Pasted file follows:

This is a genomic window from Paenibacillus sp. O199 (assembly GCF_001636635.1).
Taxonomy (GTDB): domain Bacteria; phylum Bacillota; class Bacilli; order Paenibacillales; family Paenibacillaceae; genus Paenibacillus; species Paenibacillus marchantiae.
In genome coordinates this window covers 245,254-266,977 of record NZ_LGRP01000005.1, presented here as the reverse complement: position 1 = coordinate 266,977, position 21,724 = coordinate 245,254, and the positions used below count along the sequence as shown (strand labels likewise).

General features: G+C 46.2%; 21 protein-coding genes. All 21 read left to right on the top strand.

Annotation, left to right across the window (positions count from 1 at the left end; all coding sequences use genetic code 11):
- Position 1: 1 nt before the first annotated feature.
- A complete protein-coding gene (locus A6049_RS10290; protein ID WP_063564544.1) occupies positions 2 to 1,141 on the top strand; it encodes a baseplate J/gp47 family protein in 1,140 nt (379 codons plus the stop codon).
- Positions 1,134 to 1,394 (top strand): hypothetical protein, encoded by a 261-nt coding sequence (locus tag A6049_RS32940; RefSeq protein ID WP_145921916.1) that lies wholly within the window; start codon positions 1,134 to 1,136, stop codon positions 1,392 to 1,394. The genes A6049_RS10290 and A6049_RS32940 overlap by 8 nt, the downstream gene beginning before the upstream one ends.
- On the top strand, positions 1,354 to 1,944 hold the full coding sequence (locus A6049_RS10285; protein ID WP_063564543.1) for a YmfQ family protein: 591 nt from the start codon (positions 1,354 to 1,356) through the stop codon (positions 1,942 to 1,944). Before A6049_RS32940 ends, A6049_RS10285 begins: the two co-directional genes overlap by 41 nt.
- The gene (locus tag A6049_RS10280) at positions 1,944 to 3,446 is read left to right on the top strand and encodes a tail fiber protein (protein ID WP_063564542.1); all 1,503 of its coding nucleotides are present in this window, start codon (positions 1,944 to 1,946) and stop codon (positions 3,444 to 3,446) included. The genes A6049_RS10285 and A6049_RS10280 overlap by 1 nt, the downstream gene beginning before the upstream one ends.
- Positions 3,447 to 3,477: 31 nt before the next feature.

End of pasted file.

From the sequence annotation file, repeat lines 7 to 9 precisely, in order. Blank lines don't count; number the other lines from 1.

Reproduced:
- A complete protein-coding gene (locus A6049_RS10290; protein ID WP_063564544.1) occupies positions 2 to 1,141 on the top strand; it encodes a baseplate J/gp47 family protein in 1,140 nt (379 codons plus the stop codon).
- Positions 1,134 to 1,394 (top strand): hypothetical protein, encoded by a 261-nt coding sequence (locus tag A6049_RS32940; RefSeq protein ID WP_145921916.1) that lies wholly within the window; start codon positions 1,134 to 1,136, stop codon positions 1,392 to 1,394. The genes A6049_RS10290 and A6049_RS32940 overlap by 8 nt, the downstream gene beginning before the upstream one ends.
- On the top strand, positions 1,354 to 1,944 hold the full coding sequence (locus A6049_RS10285; protein ID WP_063564543.1) for a YmfQ family protein: 591 nt from the start codon (positions 1,354 to 1,356) through the stop codon (positions 1,942 to 1,944). Before A6049_RS32940 ends, A6049_RS10285 begins: the two co-directional genes overlap by 41 nt.